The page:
open access

Vol 26, No 6 (2019)
Original articles — Clinical cardiology
Published online: 2018-11-26
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The effect of acetylsalicylic acid dosed at bedtime on the anti-aggregation effect in patients with coronary heart disease and arterial hypertension: A randomized, controlled trial

Beata Krasińska, Lech Paluszkiewicz, Ewa Miciak-Lawicka, Maciej Krasiński, Piotr Rzymski, Andrzej Tykarski, Zbigniew Krasiński
DOI: 10.5603/CJ.a2018.0142
·
Pubmed: 30484269
·
Cardiol J 2019;26(6):727-735.

open access

Vol 26, No 6 (2019)
Original articles — Clinical cardiology
Published online: 2018-11-26

Abstract

Background: Acetylsalicylic acid (ASA) is one of the basic drugs used in the secondary prevention of
coronary artery disease (CAD), and in most cases it is taken in the morning in one daily dose. It is suggested
that the morning peak of platelet aggregation is responsible for the occurrence of myocardial infarctions
and strokes. Hence, the aim of the study was to observe the effect of ASA (morning vs. evening)
dosing on the anti-aggregative effect of platelets in patients with CAD and arterial hypertension (AH).
Methods: The study involved 175 patients with CAD and AH. Patients were randomly assigned to
one of two study groups, taking ASA in the morning or in the evening. The patients had two visits, one
baseline and another after 3 months from changing the time of ASA dosage. The platelet aggregation
was determined using the VerifyNow analyzer.
Results: In the ASA evening group, a significant reduction in platelet aggregation was obtained. In
the ASA morning group, a significant difference in response to ASA was observed, depending on sex. In
men, the reactivity of platelets decreased, but in women it increased.
Conclusions: In the group of patients with CAD and AH, bedtime ASA dosing is associated with
a significant reduction in platelet aggregation. The response to ASA may differ between sexes. The benefit
gained by changing the drug administration from the morning to the evening is greater in women.

Abstract

Background: Acetylsalicylic acid (ASA) is one of the basic drugs used in the secondary prevention of
coronary artery disease (CAD), and in most cases it is taken in the morning in one daily dose. It is suggested
that the morning peak of platelet aggregation is responsible for the occurrence of myocardial infarctions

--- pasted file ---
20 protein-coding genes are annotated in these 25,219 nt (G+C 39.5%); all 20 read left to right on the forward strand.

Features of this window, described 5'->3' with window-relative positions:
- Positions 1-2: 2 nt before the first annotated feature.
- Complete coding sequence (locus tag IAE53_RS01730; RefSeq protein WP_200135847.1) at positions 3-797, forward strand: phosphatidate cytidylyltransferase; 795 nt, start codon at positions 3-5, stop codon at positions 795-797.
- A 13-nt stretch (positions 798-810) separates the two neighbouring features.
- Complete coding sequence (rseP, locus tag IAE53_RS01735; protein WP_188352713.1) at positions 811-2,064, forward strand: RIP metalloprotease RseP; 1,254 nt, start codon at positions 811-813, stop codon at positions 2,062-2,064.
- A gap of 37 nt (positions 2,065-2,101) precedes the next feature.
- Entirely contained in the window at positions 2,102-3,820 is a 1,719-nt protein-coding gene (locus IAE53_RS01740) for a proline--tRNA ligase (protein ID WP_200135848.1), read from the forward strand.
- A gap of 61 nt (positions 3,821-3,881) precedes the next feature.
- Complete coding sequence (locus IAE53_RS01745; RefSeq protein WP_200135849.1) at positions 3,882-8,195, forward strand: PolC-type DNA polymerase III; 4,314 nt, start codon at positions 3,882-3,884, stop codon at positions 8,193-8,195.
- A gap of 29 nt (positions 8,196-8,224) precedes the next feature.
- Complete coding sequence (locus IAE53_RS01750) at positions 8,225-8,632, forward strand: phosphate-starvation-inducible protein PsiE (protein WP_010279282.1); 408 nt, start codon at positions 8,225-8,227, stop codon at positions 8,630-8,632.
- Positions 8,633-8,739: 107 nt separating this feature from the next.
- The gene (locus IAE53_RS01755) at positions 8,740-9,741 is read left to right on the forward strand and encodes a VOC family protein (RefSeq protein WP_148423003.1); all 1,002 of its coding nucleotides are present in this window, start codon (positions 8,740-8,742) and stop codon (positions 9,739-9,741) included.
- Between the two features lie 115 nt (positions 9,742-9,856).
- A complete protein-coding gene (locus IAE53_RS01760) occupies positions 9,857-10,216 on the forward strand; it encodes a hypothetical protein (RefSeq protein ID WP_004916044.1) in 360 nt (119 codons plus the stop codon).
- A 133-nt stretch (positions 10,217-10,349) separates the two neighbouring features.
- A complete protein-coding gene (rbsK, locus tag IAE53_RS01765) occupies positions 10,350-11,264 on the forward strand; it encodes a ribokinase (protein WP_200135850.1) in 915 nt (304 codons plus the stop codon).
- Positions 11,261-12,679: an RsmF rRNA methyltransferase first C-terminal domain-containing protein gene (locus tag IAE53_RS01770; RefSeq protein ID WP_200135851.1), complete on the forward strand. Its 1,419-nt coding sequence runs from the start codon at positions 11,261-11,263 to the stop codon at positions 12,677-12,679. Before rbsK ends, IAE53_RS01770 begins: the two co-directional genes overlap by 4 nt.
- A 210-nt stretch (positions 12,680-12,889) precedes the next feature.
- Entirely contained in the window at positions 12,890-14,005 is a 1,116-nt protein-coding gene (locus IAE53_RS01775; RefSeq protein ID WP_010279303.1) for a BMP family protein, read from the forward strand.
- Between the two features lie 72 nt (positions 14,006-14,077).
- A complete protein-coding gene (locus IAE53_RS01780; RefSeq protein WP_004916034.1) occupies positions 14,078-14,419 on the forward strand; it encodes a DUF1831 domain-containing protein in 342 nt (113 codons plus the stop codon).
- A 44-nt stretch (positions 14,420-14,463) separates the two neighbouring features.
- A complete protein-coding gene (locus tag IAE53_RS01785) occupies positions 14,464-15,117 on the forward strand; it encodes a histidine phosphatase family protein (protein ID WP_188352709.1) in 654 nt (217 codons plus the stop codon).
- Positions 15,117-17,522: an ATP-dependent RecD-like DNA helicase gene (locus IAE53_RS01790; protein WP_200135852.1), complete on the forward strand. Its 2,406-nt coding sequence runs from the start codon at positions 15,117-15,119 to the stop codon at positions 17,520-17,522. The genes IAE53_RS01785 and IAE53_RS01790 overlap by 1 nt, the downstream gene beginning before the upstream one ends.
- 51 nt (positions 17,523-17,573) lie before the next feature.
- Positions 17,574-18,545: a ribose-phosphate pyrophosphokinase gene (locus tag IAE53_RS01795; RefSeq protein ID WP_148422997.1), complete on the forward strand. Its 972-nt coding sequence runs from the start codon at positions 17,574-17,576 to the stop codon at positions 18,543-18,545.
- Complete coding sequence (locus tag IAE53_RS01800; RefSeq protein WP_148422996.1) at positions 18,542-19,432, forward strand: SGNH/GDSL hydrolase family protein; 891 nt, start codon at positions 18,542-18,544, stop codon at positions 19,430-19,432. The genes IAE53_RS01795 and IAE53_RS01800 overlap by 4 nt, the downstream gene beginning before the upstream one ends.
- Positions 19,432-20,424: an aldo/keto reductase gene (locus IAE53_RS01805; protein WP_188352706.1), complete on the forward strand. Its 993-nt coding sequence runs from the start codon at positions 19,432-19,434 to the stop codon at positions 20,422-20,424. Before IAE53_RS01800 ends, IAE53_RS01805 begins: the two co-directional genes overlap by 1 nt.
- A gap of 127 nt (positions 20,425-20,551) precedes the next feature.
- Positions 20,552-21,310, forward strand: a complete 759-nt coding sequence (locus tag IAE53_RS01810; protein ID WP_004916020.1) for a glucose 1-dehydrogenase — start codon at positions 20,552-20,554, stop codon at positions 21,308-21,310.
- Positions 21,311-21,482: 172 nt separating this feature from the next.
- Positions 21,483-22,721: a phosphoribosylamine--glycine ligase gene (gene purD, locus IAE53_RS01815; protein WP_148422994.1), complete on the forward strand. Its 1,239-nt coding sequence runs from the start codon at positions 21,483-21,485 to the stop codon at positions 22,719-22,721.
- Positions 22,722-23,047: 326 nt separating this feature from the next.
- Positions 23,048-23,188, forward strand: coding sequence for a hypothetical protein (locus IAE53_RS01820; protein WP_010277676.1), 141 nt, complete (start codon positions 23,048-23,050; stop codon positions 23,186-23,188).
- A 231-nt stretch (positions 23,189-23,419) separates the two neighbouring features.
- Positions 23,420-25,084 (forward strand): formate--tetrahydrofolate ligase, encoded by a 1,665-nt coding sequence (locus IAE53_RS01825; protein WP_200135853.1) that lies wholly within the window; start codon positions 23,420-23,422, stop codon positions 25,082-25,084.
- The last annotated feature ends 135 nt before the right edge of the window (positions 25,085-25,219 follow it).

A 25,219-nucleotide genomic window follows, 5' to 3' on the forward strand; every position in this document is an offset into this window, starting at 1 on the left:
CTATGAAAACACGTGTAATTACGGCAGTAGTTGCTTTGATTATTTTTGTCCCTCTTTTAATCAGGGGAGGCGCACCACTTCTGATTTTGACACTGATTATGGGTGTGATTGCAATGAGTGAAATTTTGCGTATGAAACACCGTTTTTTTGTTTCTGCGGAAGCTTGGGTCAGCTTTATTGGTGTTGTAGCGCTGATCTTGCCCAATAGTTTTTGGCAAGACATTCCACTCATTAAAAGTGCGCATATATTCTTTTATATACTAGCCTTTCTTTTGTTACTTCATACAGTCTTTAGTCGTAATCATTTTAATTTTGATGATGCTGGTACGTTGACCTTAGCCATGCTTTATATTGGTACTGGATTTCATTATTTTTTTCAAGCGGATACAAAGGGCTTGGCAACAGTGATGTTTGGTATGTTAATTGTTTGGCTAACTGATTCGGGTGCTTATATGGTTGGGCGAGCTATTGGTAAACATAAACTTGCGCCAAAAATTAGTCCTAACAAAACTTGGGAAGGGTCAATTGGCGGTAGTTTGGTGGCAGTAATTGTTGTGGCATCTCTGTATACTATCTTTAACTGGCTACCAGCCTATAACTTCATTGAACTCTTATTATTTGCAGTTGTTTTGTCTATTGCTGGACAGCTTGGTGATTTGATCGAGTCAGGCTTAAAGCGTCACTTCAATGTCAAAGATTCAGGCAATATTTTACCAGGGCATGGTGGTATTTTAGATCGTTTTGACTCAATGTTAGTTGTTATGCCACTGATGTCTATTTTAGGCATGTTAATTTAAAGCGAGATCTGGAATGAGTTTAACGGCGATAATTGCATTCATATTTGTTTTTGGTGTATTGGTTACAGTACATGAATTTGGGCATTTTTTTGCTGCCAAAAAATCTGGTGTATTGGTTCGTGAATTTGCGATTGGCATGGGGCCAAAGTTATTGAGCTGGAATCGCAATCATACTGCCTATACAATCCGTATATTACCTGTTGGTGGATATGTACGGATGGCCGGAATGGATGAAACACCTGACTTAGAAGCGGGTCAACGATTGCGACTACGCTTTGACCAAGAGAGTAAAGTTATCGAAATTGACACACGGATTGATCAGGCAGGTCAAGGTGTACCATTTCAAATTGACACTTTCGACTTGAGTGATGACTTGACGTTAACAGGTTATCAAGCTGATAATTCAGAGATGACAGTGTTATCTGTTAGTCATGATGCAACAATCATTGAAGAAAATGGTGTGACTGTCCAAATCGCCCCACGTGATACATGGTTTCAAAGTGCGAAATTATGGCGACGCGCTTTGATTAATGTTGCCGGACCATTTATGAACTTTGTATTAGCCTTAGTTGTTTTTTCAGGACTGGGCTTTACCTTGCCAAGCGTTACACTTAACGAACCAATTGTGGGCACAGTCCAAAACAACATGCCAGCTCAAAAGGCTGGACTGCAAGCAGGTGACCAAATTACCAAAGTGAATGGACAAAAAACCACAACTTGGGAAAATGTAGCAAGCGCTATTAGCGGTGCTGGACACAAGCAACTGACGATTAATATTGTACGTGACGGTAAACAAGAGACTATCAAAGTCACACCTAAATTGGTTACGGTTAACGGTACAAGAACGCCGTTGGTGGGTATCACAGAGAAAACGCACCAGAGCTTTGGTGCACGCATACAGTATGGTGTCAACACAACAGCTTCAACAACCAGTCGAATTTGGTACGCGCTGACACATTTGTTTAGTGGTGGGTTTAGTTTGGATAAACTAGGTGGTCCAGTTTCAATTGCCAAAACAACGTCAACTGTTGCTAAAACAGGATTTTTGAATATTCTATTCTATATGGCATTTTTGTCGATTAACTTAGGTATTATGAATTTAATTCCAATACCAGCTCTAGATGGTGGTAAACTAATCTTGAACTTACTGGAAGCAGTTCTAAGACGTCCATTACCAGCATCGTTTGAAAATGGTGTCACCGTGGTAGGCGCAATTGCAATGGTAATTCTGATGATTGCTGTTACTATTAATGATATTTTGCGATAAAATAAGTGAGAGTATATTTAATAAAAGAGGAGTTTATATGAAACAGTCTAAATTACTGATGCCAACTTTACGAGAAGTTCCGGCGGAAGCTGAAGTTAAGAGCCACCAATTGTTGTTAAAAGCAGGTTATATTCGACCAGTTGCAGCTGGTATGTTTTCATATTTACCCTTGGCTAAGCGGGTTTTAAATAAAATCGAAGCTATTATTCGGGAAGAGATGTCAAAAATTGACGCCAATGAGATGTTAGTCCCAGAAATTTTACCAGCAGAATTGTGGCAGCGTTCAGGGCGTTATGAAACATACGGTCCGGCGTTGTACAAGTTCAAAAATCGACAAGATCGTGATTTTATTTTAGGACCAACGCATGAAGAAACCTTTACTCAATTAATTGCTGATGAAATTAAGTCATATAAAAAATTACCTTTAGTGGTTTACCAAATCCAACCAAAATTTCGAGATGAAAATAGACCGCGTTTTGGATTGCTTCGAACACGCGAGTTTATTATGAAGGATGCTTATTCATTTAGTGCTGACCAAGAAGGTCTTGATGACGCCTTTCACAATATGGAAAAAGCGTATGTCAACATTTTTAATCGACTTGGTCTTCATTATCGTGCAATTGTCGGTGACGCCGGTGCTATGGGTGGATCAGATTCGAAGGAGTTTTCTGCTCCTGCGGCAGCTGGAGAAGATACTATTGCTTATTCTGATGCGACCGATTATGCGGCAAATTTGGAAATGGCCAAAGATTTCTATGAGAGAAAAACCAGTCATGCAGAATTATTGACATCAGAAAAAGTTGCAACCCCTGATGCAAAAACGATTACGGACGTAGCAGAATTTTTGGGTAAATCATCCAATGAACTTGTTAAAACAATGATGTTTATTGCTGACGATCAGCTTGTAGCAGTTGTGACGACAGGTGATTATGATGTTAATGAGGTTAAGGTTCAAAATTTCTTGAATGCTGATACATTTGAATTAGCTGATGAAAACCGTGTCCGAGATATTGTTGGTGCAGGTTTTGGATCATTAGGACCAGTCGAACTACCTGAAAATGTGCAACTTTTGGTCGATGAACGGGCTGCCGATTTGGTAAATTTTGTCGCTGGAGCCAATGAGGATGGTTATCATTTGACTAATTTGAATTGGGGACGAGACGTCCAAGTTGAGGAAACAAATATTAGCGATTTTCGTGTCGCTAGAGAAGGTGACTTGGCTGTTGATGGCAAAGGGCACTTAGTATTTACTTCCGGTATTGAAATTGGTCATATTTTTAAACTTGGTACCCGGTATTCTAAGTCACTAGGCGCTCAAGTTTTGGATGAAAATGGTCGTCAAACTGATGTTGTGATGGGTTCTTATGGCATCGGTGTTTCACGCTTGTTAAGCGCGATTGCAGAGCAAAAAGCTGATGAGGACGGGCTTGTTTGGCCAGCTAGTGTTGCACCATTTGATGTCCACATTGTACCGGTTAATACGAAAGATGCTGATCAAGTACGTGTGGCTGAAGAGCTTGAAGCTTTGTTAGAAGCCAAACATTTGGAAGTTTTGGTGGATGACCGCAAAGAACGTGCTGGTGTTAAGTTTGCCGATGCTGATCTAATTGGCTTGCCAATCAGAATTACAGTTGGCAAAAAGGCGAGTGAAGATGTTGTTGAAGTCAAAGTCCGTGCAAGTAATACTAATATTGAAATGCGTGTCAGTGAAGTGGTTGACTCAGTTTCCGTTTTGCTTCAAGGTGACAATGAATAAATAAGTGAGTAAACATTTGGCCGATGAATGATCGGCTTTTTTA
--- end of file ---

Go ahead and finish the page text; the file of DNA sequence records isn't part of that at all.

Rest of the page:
and strokes. Hence, the aim of the study was to observe the effect of ASA (morning vs. evening)
dosing on the anti-aggregative effect of platelets in patients with CAD and arterial hypertension (AH).
Methods: The study involved 175 patients with CAD and AH. Patients were randomly assigned to
one of two study groups, taking ASA in the morning or in the evening. The patients had two visits, one
baseline and another after 3 months from changing the time of ASA dosage. The platelet aggregation
was determined using the VerifyNow analyzer.
Results: In the ASA evening group, a significant reduction in platelet aggregation was obtained. In
the ASA morning group, a significant difference in response to ASA was observed, depending on sex. In
men, the reactivity of platelets decreased, but in women it increased.
Conclusions: In the group of patients with CAD and AH, bedtime ASA dosing is associated with
a significant reduction in platelet aggregation. The response to ASA may differ between sexes. The benefit
gained by changing the drug administration from the morning to the evening is greater in women.

Get Citation

Keywords

acetylsalicylic acid, platelet aggregation, bedtime administration, chronotherapy, circadian rhythm, gender-dependence, randomized controlled tria

About this article
Title

The effect of acetylsalicylic acid dosed at bedtime on the anti-aggregation effect in patients with coronary heart disease and arterial hypertension: A randomized, controlled trial

Journal

Cardiology Journal

Issue

Vol 26, No 6 (2019)

Pages

727-735

Published online

2018-11-26

DOI

10.5603/CJ.a2018.0142

Pubmed

30484269

Bibliographic record

Cardiol J 2019;26(6):727-735.

Keywords

acetylsalicylic acid
platelet aggregation
bedtime administration
chronotherapy
circadian rhythm
gender-dependence
randomized controlled tria

Authors

Beata Krasińska
Lech Paluszkiewicz
Ewa Miciak-Lawicka
Maciej Krasiński
Piotr Rzymski
Andrzej Tykarski
Zbigniew Krasiński

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